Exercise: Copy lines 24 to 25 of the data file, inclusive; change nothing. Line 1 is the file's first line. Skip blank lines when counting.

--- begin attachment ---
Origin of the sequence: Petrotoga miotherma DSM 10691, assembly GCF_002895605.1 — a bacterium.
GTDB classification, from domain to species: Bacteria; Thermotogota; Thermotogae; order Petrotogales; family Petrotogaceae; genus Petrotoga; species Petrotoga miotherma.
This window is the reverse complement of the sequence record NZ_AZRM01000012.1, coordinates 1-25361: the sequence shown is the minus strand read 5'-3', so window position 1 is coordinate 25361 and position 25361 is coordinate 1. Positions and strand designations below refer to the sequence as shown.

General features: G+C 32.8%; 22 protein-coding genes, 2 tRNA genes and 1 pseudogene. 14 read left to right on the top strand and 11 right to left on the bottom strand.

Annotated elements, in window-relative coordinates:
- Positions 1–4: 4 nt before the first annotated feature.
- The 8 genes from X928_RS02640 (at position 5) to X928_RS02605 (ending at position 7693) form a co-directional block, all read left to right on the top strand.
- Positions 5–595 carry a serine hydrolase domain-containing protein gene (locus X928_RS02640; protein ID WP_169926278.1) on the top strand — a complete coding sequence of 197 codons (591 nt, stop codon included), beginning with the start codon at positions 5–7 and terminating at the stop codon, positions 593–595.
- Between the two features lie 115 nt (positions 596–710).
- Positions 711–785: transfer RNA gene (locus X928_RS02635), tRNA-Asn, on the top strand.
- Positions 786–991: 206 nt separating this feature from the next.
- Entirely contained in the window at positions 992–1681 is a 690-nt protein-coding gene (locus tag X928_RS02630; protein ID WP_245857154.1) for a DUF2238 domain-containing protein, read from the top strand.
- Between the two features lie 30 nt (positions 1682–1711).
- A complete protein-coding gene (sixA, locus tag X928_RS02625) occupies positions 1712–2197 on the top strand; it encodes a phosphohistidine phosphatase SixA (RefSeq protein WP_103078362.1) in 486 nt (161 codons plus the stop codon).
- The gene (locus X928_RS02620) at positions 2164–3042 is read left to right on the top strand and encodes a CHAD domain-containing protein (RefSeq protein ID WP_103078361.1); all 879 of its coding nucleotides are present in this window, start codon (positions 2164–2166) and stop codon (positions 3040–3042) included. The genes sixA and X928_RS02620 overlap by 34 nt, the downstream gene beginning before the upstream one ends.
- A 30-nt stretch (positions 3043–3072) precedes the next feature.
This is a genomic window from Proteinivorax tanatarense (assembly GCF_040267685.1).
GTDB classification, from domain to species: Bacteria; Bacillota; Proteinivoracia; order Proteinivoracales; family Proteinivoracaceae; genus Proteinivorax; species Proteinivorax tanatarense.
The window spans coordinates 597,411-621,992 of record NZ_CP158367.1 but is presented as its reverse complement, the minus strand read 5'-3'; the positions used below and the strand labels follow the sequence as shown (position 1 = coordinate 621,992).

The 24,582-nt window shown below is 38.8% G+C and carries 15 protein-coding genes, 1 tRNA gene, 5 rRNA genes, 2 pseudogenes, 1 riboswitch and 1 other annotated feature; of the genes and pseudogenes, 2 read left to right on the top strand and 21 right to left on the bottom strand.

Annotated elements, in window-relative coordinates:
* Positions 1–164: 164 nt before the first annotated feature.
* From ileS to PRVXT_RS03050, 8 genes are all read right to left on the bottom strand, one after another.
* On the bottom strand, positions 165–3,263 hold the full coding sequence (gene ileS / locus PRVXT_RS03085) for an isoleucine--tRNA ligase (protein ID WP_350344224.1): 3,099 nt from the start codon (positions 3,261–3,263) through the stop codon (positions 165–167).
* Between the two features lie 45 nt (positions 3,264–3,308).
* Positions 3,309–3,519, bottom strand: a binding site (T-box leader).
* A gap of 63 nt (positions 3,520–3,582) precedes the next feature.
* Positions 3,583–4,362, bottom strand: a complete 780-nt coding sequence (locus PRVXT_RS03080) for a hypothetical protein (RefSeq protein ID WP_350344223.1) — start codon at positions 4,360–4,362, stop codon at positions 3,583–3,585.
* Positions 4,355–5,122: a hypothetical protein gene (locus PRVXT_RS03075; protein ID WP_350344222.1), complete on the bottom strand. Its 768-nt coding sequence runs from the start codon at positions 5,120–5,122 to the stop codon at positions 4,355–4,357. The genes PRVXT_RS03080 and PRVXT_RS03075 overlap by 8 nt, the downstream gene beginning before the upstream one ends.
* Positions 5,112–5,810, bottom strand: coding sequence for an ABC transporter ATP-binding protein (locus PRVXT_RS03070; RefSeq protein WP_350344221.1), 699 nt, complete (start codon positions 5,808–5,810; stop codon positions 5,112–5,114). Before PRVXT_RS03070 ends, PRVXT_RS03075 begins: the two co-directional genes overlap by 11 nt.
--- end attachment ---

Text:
* On the bottom strand, positions 165–3,263 hold the full coding sequence (gene ileS / locus PRVXT_RS03085) for an isoleucine--tRNA ligase (protein ID WP_350344224.1): 3,099 nt from the start codon (positions 3,261–3,263) through the stop codon (positions 165–167).
* Between the two features lie 45 nt (positions 3,264–3,308).